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For Immediate Release
Monday, January 3, 2005

CONTACT: Adam Eidinger 202-232-8997, 202-744-2671

Case for Hemp Made at
American Farm Bureau Convention

U.S. Farmers Deserve Right to Grow Industrial Hemp for Global Demand

CHARLOTTE, NC — Representatives of the Hemp Industry will exhibit on January 9-12 at the American Farm Bureau Federation's (AFBF) annual convention at the Charlotte Convention Center to educate farmers about the need to change federal laws that prevent them from growing industrial hemp. Vote Hemp (booth # 614), a non-profit advocacy organization, will give away hemp food and display a wide variety of hemp products, such as automobile parts and paper, sold in the U.S. but made with imported industrial hemp.

"The U.S. government treats hemp the same as marijuana even though dozens of countries including Canada, England and Germany understand the difference. American farmers know that hemp isn't a drug. What we will show them is that there is a global market for industrial hemp that they are unfairly locked out of," says Eric Steenstra, President of Vote Hemp, who will attend the AFBF convention. "The American Farm Bureau Annual Convention is the perfect place for Vote Hemp to jump-start our legislative and education efforts by networking with farmers from across the country who want to grow industrial hemp."

Vote Hemp's ( ultimate goal is to free industrial hemp from restrictions meant for marijuana, so that U.S. farmers and business owners can once again profit from hemp's commercial cultivation. Vote Hemp is working with legislators on the introduction of an Industrial Hemp Farming Act. In January, when the 109th Congress convenes, Vote Hemp will focus lobbying efforts on bills to be introduced in the U.S. House of Representatives and Senate.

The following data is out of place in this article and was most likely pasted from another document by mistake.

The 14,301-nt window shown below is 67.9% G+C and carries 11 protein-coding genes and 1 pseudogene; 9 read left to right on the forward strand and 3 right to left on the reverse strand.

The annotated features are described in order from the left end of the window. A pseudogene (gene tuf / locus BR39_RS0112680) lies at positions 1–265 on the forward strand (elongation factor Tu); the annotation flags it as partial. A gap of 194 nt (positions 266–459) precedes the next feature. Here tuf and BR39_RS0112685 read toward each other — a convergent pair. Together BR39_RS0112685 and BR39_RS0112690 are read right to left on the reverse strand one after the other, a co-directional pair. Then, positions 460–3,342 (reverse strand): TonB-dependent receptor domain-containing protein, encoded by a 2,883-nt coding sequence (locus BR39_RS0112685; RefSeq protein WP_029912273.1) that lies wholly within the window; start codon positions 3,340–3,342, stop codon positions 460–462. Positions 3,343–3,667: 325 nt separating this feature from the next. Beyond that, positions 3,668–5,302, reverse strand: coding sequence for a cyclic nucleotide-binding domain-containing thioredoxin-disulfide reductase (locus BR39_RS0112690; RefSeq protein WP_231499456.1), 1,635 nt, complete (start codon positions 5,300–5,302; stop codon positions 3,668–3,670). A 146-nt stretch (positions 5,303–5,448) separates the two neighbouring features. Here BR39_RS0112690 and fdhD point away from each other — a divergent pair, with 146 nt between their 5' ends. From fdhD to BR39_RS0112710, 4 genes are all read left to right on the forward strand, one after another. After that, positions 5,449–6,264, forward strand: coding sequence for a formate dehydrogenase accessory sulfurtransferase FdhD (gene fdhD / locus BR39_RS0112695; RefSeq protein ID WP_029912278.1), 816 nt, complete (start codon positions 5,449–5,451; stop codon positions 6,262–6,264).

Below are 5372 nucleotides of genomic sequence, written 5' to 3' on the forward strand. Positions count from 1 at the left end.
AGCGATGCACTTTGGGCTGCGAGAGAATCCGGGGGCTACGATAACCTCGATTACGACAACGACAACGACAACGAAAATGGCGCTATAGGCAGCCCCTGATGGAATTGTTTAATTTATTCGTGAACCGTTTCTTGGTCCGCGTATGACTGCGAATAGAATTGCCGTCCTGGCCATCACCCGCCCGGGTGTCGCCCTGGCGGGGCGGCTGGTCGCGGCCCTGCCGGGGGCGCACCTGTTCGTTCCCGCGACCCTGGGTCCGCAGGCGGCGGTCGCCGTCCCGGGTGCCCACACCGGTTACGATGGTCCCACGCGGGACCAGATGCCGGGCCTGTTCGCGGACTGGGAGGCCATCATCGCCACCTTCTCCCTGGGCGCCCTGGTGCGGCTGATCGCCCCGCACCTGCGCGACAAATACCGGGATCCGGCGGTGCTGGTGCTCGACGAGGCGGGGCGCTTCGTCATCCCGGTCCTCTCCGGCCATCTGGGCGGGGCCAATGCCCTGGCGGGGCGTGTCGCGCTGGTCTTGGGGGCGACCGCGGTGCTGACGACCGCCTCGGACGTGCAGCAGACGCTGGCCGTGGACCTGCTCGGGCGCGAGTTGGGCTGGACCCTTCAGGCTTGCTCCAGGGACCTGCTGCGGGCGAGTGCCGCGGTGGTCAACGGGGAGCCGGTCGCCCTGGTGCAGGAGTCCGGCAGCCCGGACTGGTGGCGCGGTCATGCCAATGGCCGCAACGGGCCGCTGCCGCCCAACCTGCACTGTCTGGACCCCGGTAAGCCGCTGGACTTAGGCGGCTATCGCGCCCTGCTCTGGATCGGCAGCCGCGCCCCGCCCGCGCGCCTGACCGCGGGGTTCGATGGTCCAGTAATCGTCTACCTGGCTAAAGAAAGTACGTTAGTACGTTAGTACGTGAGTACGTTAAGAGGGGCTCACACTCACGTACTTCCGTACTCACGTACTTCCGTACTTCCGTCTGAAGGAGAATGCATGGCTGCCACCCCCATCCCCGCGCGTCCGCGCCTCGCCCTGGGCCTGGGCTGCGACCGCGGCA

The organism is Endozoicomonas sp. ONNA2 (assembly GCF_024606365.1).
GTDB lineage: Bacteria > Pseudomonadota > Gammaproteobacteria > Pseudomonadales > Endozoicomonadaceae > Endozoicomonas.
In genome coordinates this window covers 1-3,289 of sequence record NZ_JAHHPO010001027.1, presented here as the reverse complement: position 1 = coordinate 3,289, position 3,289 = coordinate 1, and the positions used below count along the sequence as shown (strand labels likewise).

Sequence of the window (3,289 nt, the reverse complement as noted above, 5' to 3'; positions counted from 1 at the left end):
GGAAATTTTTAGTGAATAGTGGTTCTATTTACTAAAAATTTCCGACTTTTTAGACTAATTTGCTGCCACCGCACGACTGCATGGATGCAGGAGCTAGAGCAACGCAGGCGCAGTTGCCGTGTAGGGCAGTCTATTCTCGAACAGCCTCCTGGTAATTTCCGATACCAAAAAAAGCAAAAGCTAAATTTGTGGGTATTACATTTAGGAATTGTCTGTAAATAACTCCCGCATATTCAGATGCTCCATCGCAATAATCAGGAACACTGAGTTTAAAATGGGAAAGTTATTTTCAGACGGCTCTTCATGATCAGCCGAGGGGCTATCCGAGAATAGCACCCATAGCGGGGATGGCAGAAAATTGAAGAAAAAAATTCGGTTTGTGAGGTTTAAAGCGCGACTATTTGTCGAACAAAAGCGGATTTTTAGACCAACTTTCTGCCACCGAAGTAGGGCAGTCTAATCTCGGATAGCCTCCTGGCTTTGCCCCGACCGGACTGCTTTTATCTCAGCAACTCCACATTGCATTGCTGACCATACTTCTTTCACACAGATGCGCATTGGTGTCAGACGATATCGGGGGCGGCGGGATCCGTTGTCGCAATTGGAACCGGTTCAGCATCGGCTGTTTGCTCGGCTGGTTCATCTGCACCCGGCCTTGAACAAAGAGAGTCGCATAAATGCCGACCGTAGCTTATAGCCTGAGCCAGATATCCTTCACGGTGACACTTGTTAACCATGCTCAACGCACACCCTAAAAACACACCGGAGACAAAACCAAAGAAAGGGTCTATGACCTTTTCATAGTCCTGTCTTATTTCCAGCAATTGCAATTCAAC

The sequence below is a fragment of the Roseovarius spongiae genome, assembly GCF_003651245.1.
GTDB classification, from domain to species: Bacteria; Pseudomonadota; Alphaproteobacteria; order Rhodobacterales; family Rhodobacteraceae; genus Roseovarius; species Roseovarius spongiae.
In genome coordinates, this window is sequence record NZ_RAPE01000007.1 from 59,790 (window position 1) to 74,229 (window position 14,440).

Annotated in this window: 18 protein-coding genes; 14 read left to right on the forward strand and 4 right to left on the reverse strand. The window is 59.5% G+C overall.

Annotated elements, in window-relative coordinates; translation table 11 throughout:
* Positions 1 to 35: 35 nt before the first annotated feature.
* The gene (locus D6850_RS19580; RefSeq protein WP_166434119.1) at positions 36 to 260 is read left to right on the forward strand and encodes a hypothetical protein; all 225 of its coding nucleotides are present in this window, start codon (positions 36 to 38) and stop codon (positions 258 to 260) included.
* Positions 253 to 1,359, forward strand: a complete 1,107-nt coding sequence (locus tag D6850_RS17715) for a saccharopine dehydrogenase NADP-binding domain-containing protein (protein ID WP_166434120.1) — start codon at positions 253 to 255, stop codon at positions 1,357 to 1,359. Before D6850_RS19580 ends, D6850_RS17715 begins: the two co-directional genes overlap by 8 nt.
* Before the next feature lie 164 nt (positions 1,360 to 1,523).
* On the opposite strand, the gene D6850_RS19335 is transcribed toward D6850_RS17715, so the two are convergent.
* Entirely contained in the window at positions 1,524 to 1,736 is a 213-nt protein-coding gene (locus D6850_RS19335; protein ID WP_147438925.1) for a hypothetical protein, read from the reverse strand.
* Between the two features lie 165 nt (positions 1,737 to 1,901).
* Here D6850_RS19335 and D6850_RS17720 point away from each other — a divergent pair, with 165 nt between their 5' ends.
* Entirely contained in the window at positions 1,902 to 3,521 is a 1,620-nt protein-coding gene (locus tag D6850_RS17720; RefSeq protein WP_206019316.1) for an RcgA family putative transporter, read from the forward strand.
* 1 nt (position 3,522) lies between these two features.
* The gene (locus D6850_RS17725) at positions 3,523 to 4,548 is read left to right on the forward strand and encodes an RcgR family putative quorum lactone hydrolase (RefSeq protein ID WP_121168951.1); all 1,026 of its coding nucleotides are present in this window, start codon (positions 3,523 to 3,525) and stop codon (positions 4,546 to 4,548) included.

"Farmers are asking, if it's legal to sell hemp here in the U.S., why can't we grow it commercially? Automobile parts, paper, clothing, food, personal care products, and more are all being made from hemp, yet the American farmer is left out of the expanding marketplace, now estimated at more than $200 million in annual North American retail sales," says Steenstra.
In February 2004 the Hemp Industries Association won its three year legal battle against the Drug Enforcement Administration's misguided attempt to ban safe and nutritious hemp foods. The market for hemp seed and oil products that the DEA tried to ban is now among the fastest growing natural health food markets in the natural products industry which itself is among the fastest growing sectors of the US economy.

"More and more health foods containing omega-3 rich hemp nut and oil are appearing on store shelves since the legal status is no longer an issue," says Alexis Baden-Mayer, Director of Government Affairs for Vote Hemp. "Americans are looking for healthy alternative sources of omega-3 to supplement their diets due to concerns regarding trace mercury in fish and fish oil supplements. Right now the U.S. marketplace is supplied with hemp seed grown and processed in Canada and Europe. We are working to convince Congress it is time for the U.S. to again allow American farmers to grow industrial hemp so that they can participate in this lucrative growth market."

Visit to read court documents and numerous scientific studies concerning hemp foods. For more information or to arrange interviews with representatives of the hemp industry, please call Adam Eidinger at 202-232-8997.




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